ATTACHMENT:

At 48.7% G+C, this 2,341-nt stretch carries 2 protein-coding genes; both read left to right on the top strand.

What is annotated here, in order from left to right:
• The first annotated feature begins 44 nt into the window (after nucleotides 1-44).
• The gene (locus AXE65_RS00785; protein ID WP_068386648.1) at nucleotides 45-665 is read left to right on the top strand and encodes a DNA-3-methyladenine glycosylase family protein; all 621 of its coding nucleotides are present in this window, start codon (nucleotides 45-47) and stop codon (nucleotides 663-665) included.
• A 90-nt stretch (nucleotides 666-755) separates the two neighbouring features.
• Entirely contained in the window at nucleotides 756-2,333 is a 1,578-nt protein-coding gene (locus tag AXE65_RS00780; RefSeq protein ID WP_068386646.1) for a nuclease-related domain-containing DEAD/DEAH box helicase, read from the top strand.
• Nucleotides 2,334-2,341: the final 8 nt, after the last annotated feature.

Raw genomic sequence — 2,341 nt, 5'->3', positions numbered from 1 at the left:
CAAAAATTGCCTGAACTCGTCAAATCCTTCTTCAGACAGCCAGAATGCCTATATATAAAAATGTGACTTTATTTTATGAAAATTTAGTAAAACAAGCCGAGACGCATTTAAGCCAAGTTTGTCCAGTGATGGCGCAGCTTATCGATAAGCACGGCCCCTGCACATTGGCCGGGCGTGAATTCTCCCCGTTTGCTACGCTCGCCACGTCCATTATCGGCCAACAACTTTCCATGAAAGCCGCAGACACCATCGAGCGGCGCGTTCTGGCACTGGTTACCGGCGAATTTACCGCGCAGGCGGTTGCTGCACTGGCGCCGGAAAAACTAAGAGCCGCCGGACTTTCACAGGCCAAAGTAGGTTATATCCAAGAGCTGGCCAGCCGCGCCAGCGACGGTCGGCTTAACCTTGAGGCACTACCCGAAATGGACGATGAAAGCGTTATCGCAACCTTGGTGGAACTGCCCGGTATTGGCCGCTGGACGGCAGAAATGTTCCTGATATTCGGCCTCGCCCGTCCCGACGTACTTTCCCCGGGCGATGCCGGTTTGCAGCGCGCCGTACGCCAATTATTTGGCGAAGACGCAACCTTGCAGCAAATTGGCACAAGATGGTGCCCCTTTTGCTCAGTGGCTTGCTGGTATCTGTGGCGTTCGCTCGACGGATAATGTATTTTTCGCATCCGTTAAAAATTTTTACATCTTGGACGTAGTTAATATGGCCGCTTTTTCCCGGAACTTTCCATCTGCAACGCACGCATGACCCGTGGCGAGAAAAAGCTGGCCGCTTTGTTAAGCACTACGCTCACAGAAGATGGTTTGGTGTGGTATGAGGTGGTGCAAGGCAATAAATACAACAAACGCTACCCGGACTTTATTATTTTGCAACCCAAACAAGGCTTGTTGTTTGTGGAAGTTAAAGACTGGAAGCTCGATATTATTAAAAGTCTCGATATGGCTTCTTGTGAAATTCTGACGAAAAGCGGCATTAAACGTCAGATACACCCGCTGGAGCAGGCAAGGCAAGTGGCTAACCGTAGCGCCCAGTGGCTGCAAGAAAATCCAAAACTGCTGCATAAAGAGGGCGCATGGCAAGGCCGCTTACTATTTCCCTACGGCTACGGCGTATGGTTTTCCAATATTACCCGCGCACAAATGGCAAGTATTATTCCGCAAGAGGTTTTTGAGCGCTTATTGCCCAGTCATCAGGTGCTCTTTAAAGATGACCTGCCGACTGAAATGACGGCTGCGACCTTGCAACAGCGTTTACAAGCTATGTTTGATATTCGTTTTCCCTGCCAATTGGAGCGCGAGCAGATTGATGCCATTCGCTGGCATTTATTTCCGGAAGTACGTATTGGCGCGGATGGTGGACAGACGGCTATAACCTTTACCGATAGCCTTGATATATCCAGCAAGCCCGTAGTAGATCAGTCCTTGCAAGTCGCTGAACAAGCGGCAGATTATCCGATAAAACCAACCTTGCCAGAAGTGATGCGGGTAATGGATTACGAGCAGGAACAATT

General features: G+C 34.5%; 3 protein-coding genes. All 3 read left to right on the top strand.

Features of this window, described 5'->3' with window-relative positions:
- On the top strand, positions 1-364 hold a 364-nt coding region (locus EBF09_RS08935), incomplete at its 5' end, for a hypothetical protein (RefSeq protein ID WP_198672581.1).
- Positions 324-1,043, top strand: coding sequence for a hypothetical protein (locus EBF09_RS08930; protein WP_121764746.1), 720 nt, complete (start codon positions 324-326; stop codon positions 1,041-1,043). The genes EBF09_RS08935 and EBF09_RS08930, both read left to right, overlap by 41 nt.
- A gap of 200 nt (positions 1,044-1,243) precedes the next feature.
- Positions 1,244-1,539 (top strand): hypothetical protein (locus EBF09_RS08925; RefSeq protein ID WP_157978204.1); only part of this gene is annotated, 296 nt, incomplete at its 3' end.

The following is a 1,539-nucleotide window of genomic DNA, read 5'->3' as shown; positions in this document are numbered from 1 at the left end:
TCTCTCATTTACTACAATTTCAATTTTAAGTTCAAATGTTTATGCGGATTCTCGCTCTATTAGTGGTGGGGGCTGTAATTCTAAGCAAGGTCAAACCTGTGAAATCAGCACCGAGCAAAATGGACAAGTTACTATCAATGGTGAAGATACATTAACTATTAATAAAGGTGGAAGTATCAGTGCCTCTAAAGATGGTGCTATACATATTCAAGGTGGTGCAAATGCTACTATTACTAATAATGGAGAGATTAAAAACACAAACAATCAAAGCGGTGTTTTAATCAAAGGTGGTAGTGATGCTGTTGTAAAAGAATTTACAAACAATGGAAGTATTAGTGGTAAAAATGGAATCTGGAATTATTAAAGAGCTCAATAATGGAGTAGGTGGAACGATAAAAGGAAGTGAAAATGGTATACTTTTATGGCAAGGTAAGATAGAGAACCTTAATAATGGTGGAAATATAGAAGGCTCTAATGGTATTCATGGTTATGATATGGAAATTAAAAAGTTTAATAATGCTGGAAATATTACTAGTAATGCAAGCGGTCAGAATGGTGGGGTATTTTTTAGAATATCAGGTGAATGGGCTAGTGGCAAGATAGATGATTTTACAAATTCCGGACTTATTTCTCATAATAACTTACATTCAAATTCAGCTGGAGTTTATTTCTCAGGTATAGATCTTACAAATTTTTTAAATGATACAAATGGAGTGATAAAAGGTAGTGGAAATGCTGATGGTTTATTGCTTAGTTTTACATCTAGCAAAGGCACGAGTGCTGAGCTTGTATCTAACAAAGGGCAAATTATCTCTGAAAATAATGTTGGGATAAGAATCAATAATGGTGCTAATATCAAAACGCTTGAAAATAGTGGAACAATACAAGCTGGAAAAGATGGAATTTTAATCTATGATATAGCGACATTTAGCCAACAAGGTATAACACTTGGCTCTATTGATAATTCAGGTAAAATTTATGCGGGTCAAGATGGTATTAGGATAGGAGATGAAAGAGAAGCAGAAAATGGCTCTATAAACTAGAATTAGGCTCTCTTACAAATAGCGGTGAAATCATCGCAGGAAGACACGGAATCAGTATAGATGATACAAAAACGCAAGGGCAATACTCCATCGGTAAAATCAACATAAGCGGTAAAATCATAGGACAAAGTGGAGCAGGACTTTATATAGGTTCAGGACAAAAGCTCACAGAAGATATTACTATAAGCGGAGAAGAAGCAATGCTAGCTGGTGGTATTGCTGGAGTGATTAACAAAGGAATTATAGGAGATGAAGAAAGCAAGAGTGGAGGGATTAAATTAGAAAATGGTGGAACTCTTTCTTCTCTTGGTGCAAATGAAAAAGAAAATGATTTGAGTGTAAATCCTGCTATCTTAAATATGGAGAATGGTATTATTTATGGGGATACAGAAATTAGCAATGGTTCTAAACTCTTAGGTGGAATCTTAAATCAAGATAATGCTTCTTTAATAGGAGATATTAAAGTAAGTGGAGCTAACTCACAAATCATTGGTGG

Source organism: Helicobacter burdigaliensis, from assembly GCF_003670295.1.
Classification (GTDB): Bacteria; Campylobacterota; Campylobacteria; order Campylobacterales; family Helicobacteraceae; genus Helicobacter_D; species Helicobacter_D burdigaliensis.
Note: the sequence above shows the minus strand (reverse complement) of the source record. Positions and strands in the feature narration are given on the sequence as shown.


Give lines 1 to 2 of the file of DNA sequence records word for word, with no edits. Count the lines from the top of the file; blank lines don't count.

At 48.7% G+C, this 2,341-nt stretch carries 2 protein-coding genes; both read left to right on the top strand.

What is annotated here, in order from left to right: